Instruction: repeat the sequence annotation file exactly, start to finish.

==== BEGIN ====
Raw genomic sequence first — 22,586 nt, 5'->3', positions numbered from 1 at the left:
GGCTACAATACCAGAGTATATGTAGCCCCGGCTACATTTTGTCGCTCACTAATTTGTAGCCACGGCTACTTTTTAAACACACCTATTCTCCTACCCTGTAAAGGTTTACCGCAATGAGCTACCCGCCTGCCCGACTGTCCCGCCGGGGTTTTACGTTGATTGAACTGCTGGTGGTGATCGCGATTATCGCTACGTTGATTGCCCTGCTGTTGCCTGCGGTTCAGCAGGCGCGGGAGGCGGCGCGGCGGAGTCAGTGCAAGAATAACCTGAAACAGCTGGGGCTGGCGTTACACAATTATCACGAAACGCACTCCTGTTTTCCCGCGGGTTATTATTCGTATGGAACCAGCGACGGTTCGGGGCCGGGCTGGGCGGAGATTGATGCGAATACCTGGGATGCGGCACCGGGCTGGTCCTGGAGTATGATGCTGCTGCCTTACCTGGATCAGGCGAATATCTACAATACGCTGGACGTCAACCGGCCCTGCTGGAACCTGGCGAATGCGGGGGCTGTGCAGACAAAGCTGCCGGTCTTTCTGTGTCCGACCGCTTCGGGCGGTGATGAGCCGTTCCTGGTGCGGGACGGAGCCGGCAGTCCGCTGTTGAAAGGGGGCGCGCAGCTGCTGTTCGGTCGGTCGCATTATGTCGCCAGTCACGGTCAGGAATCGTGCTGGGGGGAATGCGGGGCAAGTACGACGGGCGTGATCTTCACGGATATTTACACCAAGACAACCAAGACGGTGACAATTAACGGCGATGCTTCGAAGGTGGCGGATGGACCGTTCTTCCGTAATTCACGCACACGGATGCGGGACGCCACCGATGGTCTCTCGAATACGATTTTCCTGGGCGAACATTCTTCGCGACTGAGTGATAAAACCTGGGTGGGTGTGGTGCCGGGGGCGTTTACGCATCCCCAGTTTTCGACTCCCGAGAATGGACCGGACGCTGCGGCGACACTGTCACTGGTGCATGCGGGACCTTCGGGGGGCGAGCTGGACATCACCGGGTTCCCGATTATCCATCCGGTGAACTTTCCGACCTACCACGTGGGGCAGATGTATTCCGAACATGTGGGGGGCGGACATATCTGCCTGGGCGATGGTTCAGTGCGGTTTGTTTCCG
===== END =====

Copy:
Raw genomic sequence first — 22,586 nt, 5'->3', positions numbered from 1 at the left:
GGCTACAATACCAGAGTATATGTAGCCCCGGCTACATTTTGTCGCTCACTAATTTGTAGCCACGGCTACTTTTTAAACACACCTATTCTCCTACCCTGTAAAGGTTTACCGCAATGAGCTACCCGCCTGCCCGACTGTCCCGCCGGGGTTTTACGTTGATTGAACTGCTGGTGGTGATCGCGATTATCGCTACGTTGATTGCCCTGCTGTTGCCTGCGGTTCAGCAGGCGCGGGAGGCGGCGCGGCGGAGTCAGTGCAAGAATAACCTGAAACAGCTGGGGCTGGCGTTACACAATTATCACGAAACGCACTCCTGTTTTCCCGCGGGTTATTATTCGTATGGAACCAGCGACGGTTCGGGGCCGGGCTGGGCGGAGATTGATGCGAATACCTGGGATGCGGCACCGGGCTGGTCCTGGAGTATGATGCTGCTGCCTTACCTGGATCAGGCGAATATCTACAATACGCTGGACGTCAACCGGCCCTGCTGGAACCTGGCGAATGCGGGGGCTGTGCAGACAAAGCTGCCGGTCTTTCTGTGTCCGACCGCTTCGGGCGGTGATGAGCCGTTCCTGGTGCGGGACGGAGCCGGCAGTCCGCTGTTGAAAGGGGGCGCGCAGCTGCTGTTCGGTCGGTCGCATTATGTCGCCAGTCACGGTCAGGAATCGTGCTGGGGGGAATGCGGGGCAAGTACGACGGGCGTGATCTTCACGGATATTTACACCAAGACAACCAAGACGGTGACAATTAACGGCGATGCTTCGAAGGTGGCGGATGGACCGTTCTTCCGTAATTCACGCACACGGATGCGGGACGCCACCGATGGTCTCTCGAATACGATTTTCCTGGGCGAACATTCTTCGCGACTGAGTGATAAAACCTGGGTGGGTGTGGTGCCGGGGGCGTTTACGCATCCCCAGTTTTCGACTCCCGAGAATGGACCGGACGCTGCGGCGACACTGTCACTGGTGCATGCGGGACCTTCGGGGGGCGAGCTGGACATCACCGGGTTCCCGATTATCCATCCGGTGAACTTTCCGACCTACCACGTGGGGCAGATGTATTCCGAACATGTGGGGGGCGGACATATCTGCCTGGGCGATGGTTCAGTGCGGTTTGTTTCCG